Debt Snowball vs Debt Avalanche: What’s the Difference?

Debt Snowball vs Debt Avalanche: What's the Difference?

( – Americans average more than $90,000 in debt across all forms, including credit cards and mortgage payments. Those who owe such large amounts of money may feel daunted by the mountain they must climb to overcome it and break free. The snowball and avalanche methods offer similar yet different ways to flatten that towering collection of owed accounts, making a person’s journey to financial freedom significantly easier.

Snowball Method

Emotions often drive people into debt. The snowball method fights fire with fire, utilizing an individual’s feelings to help them escape this hole by drawing attention to little wins that help with motivation. It’s so popular that personal finance expert Dave Ramsey integrated it into his 7 Baby Steps to save money, pay off debt, and build wealth.

The snowball strategy starts with listing out all debts from smallest to largest. Count only total amounts owed rather than minimum monthly payments. If you have a couple of credit cards with balances of $500 and $750, but also have a personal loan of $7,000 and an auto loan of $15,000, you should begin your shortlist with $500 and end it with $15,000.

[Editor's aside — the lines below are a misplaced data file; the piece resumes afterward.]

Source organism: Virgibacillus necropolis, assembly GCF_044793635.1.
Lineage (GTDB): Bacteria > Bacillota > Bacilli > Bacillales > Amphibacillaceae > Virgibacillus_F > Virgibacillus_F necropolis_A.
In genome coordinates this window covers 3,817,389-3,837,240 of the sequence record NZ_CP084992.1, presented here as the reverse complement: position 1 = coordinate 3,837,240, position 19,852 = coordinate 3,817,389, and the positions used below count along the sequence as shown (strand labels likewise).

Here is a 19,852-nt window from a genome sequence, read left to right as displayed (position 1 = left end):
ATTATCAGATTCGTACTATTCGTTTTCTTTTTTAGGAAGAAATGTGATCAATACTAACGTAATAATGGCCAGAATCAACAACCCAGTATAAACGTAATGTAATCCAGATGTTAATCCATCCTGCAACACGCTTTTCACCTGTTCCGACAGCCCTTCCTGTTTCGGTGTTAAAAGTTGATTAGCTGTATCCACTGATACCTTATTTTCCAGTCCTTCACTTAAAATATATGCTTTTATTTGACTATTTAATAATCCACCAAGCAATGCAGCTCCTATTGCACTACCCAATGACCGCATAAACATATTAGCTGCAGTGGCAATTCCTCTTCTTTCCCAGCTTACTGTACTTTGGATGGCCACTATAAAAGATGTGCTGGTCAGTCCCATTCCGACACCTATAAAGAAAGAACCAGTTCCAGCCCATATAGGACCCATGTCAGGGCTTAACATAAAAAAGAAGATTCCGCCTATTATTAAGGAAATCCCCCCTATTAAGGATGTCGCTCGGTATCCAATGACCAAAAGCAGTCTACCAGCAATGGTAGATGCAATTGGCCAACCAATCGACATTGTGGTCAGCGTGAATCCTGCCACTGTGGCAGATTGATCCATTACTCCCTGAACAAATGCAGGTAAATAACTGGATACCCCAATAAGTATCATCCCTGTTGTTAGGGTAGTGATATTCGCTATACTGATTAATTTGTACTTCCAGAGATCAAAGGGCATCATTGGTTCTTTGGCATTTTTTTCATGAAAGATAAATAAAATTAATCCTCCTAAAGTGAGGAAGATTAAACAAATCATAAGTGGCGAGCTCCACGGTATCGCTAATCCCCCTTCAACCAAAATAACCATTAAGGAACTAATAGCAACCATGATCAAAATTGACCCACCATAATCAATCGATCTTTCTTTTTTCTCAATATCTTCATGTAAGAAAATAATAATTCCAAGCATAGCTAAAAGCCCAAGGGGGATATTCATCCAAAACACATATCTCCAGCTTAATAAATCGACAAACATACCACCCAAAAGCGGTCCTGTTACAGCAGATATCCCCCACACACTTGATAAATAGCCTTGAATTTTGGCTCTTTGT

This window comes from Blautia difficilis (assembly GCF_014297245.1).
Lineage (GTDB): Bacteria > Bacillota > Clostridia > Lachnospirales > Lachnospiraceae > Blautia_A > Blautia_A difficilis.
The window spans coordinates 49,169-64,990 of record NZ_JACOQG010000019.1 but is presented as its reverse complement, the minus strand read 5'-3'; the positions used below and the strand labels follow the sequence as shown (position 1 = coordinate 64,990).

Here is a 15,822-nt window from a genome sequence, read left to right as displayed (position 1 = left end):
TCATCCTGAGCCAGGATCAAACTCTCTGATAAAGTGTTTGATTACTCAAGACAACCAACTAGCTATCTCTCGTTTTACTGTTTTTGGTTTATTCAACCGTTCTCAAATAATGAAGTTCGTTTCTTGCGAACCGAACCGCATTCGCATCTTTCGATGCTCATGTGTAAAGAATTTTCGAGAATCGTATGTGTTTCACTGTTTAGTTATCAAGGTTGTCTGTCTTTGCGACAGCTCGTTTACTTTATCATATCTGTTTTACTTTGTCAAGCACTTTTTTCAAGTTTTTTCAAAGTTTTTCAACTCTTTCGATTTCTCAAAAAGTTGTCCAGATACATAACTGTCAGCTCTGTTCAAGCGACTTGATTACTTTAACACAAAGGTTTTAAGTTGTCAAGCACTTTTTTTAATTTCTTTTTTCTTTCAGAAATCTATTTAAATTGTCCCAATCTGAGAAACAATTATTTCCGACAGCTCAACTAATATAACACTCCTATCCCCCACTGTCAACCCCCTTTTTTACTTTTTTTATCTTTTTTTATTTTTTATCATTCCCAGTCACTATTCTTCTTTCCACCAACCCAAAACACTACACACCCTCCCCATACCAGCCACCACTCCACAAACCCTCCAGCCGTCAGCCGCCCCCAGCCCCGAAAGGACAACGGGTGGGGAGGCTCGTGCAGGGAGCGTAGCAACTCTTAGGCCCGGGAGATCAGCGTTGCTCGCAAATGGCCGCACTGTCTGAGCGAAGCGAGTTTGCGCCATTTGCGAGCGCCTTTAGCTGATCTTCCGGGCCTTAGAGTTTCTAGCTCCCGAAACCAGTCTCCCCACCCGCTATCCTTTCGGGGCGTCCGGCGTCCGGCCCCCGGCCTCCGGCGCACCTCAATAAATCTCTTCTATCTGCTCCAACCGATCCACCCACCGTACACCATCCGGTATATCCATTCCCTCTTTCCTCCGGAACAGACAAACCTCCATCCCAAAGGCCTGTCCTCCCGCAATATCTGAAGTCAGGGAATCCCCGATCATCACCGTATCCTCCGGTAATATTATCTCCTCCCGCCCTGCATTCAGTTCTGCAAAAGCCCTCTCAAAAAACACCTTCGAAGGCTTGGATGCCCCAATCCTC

Next, focus on paying off that $500. Put any extra money into that account or add it to the monthly payment for that card. For example, if the minimum amount is $25 and you can afford to pay an extra $30, send $55 instead.

Once you pay off the $500, take a moment to appreciate the achievement. Then, start putting that same $55 toward your next available debt ($750 using the previous example). If you’re currently paying $30 per month on that one bill, the new payment would be $85 instead. Repeat this process and continue adding the previous total payments to the current account, creating a snowball effect until you are eventually debt-free.

Debt Avalanche

The debt avalanche method concentrates on paying off accounts with the highest interest rates first, regardless of the total owed balance. The faster you close these expensive debts off, the more money goes directly to the principal — and the less overall interest you end up shelling out over time.

Let’s say the $750 account mentioned earlier has an interest rate of 19%, while the $500 account is set at 15%. You would pay off the $750 first and the $500 second. After demolishing the highest-interest debt, the next step is to move on to the next highest until it, too, is gone. In a debt avalanche, you continue the same process until you’re debt-free.

While using the snowball method provides people with quick wins, debt avalanche helps people slowly and sustainably save money long term. Keep in mind that no matter which path you take, you should always make the minimum monthly payment on your accounts. Failing to do so can seriously harm your credit score.

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